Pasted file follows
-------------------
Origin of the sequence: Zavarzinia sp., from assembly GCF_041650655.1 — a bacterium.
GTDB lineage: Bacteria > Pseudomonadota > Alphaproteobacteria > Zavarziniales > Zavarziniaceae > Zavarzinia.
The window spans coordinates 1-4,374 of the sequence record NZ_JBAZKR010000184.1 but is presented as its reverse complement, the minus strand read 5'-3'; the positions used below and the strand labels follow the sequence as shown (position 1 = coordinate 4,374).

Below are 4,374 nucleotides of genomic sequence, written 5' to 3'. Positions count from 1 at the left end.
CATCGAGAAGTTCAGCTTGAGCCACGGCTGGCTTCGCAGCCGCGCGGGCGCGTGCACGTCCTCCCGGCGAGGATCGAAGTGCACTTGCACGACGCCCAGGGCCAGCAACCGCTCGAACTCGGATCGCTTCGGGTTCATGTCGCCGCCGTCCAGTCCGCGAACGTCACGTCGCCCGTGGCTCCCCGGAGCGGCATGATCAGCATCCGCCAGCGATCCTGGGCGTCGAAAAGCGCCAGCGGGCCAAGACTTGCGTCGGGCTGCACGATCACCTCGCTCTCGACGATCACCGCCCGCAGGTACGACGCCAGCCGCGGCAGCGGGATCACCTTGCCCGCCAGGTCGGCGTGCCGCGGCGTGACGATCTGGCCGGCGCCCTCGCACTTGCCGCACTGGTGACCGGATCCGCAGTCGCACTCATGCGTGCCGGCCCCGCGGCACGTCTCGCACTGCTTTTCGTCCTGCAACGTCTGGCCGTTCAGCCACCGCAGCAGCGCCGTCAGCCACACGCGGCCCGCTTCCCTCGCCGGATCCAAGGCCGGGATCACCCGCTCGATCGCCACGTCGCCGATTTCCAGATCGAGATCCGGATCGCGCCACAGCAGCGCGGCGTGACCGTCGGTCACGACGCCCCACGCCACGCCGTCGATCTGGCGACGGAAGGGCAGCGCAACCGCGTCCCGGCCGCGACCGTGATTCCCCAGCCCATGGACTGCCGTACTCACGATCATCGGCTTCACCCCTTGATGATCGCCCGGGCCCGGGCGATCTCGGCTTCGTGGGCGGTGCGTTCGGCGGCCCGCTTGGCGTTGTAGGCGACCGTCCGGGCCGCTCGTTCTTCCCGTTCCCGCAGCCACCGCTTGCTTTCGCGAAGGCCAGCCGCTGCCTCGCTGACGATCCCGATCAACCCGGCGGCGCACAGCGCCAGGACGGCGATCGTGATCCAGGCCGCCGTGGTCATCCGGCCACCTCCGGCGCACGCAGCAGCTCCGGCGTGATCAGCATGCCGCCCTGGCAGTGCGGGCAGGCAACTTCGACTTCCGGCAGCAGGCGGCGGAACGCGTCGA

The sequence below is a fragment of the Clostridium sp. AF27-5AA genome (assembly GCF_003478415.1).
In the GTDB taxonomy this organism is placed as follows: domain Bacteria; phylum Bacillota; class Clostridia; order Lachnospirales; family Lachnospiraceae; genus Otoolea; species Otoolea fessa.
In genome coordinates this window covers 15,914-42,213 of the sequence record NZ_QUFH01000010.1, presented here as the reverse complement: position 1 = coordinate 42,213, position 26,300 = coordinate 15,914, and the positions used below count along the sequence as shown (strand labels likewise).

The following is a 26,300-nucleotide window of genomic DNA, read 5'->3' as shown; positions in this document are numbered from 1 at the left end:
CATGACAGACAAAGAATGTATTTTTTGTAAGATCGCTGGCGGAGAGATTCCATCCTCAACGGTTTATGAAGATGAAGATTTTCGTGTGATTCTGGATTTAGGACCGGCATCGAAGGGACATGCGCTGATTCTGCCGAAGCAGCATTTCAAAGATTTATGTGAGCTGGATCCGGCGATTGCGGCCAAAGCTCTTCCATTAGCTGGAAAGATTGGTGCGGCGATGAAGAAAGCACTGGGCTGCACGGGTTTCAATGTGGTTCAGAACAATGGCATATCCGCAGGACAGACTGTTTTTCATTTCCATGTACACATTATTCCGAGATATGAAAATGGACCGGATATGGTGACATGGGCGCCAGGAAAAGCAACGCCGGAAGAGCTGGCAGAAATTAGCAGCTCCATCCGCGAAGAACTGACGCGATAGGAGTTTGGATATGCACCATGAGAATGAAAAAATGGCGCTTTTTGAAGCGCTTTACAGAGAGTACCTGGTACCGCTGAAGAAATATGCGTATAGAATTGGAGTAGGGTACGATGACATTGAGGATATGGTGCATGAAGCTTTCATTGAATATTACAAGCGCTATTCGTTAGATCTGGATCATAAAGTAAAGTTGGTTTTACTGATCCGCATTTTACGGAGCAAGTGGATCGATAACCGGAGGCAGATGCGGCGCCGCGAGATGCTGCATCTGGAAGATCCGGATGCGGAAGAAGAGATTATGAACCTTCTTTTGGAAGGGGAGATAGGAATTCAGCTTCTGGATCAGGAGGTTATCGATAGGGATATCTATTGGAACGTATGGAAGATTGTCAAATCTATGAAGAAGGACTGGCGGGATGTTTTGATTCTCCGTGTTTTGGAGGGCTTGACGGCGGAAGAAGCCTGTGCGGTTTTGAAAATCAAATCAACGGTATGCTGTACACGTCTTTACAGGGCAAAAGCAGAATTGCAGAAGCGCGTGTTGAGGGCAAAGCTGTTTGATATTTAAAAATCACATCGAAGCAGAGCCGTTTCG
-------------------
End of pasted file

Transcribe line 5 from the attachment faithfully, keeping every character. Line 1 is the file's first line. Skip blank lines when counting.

CATCGAGAAGTTCAGCTTGAGCCACGGCTGGCTTCGCAGCCGCGCGGGCGCGTGCACGTCCTCCCGGCGAGGATCGAAGTGCACTTGCACGACGCCCAGGGCCAGCAACCGCTCGAACTCGGATCGCTTCGGGTTCATGTCGCCGCCGTCCAGTCCGCGAACGTCACGTCGCCCGTGGCTCCCCGGAGCGGCATGATCAGCATCCGCCAGCGATCCTGGGCGTCGAAAAGCGCCAGCGGGCCAAGACTTGCGTCGGGCTGCACGATCACCTCGCTCTCGACGATCACCGCCCGCAGGTACGACGCCAGCCGCGGCAGCGGGATCACCTTGCCCGCCAGGTCGGCGTGCCGCGGCGTGACGATCTGGCCGGCGCCCTCGCACTTGCCGCACTGGTGACCGGATCCGCAGTCGCACTCATGCGTGCCGGCCCCGCGGCACGTCTCGCACTGCTTTTCGTCCTGCAACGTCTGGCCGTTCAGCCACCGCAGCAGCGCCGTCAGCCACACGCGGCCCGCTTCCCTCGCCGGATCCAAGGCCGGGATCACCCGCTCGATCGCCACGTCGCCGATTTCCAGATCGAGATCCGGATCGCGCCACAGCAGCGCGGCGTGACCGTCGGTCACGACGCCCCACGCCACGCCGTCGATCTGGCGACGGAAGGGCAGCGCAACCGCGTCCCGGCCGCGACCGTGATTCCCCAGCCCATGGACTGCCGTACTCACGATCATCGGCTTCACCCCTTGATGATCGCCCGGGCCCGGGCGATCTCGGCTTCGTGGGCGGTGCGTTCGGCGGCCCGCTTGGCGTTGTAGGCGACCGTCCGGGCCGCTCGTTCTTCCCGTTCCCGCAGCCACCGCTTGCTTTCGCGAAGGCCAGCCGCTGCCTCGCTGACGATCCCGATCAACCCGGCGGCGCACAGCGCCAGGACGGCGATCGTGATCCAGGCCGCCGTGGTCATCCGGCCACCTCCGGCGCACGCAGCAGCTCCGGCGTGATCAGCATGCCGCCCTGGCAGTGCGGGCAGGCAACTTCGACTTCCGGCAGCAGGCGGCGGAACGCGTCGA